Psychological and behavioral responses to inexplicable or stressful situations vary from person to person. The traditionalist society taught females to tolerate difficult life situations and endure them silently, whereas males were encouraged to actively respond to and deal with them. In the classical literature, male protagonists are normally depicted as successful heroes, even though many of them commit murders and are heavily bent on revenge.
The present paper argues that in film “Chicago”, a feminist perspective on crime and behavior in stressogenous atmosphere is depicted, so the production is itself a response to androcentrism of “Othello” and similar works and seems a means of deconstructing the socially approved pattern of male domination. First of all, the major events of Chicago should be outlined.
The main characters named Roxie and Velma are both murderesses, the former kills her lover, as she learns that he is unwilling to help her become a celebrity, whereas the latter slaughters her husband and sister having found out they are having an affair. At the first sight, Velma’s actions look like a mirror reflection of Othello, as both characters actually take the lives of their nearest and dearest, out of anger, jealousy and frustration. Later Othello discovers that he was misinformed about Desdemona’s infidelity and commits suicide, feeling deeply ashamed and guilty.
Velma and, more importantly, Roxie, who murders her lover out of blind anger, do not seem to reproach themselves and the life seems to continue for them in jail: “Chicago is, after all, all about the showmanship of its music and performers, with the cynical plot about upstart wannabe Roxie and veteran vaudevillian Velma fighting for the spotlight, for stardom, and for freedom with the help of oil slick Billy most definitely a secondary concern” (Dequina, 2002, p. 6).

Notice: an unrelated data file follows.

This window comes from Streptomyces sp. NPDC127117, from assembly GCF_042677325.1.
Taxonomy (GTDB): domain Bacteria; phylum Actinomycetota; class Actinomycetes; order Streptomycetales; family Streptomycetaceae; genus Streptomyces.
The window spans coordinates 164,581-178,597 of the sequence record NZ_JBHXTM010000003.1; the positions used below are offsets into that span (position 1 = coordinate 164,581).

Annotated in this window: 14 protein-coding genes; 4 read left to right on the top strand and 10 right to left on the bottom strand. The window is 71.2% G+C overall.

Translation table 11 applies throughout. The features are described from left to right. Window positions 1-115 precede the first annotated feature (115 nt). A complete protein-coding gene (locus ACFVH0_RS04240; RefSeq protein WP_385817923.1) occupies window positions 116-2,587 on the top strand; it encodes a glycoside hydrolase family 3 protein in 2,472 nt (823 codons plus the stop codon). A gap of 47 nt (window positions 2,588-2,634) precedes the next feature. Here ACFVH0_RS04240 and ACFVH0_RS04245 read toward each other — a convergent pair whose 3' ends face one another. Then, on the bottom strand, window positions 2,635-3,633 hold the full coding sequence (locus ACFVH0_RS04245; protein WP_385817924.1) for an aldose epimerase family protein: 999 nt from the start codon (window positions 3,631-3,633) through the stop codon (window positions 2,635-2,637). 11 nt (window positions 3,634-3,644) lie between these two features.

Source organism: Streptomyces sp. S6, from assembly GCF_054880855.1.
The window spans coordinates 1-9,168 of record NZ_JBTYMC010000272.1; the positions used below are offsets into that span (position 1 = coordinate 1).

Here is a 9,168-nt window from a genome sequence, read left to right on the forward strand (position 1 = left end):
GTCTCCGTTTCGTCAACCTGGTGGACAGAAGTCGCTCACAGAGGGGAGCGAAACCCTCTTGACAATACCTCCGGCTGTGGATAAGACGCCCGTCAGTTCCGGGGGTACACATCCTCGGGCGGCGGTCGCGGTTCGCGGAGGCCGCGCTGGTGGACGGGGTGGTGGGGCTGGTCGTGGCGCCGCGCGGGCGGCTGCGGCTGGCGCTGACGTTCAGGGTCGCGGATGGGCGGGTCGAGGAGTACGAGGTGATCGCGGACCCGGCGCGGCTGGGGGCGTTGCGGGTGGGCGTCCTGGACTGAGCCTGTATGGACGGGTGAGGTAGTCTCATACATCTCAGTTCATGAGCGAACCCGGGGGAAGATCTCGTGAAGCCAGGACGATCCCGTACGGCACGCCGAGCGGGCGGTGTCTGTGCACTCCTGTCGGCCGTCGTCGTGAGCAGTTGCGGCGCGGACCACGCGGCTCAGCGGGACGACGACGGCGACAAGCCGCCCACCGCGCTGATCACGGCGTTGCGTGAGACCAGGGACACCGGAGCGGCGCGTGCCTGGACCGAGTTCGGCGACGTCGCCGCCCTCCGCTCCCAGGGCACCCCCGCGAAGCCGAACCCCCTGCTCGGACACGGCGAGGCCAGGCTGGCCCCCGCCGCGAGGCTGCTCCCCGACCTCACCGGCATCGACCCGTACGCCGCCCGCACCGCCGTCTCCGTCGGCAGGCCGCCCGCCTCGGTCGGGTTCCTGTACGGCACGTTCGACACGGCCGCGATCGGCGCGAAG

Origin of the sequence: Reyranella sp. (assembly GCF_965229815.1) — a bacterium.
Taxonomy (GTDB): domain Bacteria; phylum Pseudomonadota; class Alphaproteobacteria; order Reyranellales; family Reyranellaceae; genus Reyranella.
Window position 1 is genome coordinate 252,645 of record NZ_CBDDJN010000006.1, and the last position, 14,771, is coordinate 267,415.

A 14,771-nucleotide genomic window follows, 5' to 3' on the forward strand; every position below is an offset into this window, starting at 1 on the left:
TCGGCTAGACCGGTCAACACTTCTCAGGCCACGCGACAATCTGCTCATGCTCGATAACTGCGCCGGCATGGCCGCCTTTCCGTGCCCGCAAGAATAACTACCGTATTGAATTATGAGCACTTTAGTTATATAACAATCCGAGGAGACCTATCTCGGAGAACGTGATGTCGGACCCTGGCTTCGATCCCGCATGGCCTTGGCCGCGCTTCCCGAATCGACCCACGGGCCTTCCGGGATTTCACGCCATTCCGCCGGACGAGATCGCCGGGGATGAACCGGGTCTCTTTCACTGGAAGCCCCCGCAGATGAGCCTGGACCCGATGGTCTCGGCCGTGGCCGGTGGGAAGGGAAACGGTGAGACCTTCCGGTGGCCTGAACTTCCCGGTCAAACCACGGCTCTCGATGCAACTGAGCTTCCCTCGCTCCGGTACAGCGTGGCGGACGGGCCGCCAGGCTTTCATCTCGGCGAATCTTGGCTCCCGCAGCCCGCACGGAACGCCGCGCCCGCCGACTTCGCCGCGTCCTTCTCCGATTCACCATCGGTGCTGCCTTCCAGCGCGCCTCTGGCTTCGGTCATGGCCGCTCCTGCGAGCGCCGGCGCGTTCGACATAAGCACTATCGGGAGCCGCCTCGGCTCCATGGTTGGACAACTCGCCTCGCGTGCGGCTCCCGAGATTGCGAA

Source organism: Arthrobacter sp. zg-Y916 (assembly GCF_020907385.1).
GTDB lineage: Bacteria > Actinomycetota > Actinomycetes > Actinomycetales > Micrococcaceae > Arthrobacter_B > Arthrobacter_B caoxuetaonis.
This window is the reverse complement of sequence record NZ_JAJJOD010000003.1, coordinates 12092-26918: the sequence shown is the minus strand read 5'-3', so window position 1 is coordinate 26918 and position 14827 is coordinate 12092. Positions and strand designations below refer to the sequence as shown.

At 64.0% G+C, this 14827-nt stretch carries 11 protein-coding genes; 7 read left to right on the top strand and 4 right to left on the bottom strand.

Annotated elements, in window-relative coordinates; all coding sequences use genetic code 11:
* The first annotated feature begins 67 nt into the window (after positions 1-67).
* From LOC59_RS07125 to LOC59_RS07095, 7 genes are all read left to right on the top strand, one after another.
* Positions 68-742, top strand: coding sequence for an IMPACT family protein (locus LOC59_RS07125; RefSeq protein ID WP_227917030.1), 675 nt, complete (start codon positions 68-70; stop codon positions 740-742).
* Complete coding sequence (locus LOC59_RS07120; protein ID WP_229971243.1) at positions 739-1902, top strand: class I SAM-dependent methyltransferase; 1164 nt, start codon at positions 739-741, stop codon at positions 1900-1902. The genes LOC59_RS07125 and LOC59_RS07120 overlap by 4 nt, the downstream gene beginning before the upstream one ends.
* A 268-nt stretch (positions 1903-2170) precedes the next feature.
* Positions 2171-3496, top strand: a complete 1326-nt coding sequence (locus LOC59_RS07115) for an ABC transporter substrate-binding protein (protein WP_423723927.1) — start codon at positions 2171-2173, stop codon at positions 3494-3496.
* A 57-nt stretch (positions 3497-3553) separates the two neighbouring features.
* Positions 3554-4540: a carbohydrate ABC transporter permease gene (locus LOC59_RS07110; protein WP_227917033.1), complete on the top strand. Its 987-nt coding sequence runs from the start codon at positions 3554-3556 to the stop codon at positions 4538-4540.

Othello realizes he is not able to live any longer with the knowledge of his blame for the innocent life, whereas the two women from “Chicago” are more emotionally flexible and soon reconcile themselves to the fact of committing manslaughter. The difference in response is to great extent attributed to the fact that honor and dignity, basically masculine constructs, are particularly important to Othello’s and (men’s in general) moral system, whereas Velma and Roxie are less likely to rely on strong inner principles.
The lack of stable value system is associated with the fact that males since their early childhood are brought up to take responsibility, whereas females are less likely to be trained to be aware of the consequences of their actions. In addition, in Othello’s time, common and state law as well as societal norms were much more stringent and their violation brought much more serious consequences, whereas the 1920s are characterized by industrial revolution and the growing freedom of moving from one social class to another and changing perceptions of justice respectively.
Women, who recently received an extended opportunity to participate in the labor market, developed ambitions for penetrating stage and cinematography. Therefore, as Roxie’s and Velma’s independence also points to their relatively freedom from social norms and canons (Weinberg, 2005). It also needs to be noted that females are more cold-blooded in planning and executing their revenge, whereas males like Othello tend to regret about the wrongful actions they did.
Similarly, Roxie’s husband Amos, when learning about his spouse’s unfaithfulness, feels deeply offended and avenges the woman by informing the police about her crime. However, he later repents and allows Roxie to involve him into the trick with her pregnancy, undertaken for the purpose of negotiating a softer penalty. As for me, I am adherent to the values of life, health and property, so I believe I will be deeply resourceful of a crime I perpetrate in an unusual emotional state.
Moreover, I am convinced revenge bring only the illusion of satisfaction and fails to warm human heart as strongly as forgiveness does. Therefore, when feeling irritation, anger or rage, I am likely to take more control measures and calm down in order prevent myself from abusing both myself and others. Reference list Weinberg, S. (2005). Chicago – the Razzle-Dazzle edition. Retrieved November 26, 2008 from < http://www. dvdtalk. com/reviews/19471/chicago-the-razzle-dazzle-edition/> Dequina, M. (2002). Chicago. New York Times, 22 April, p. 6.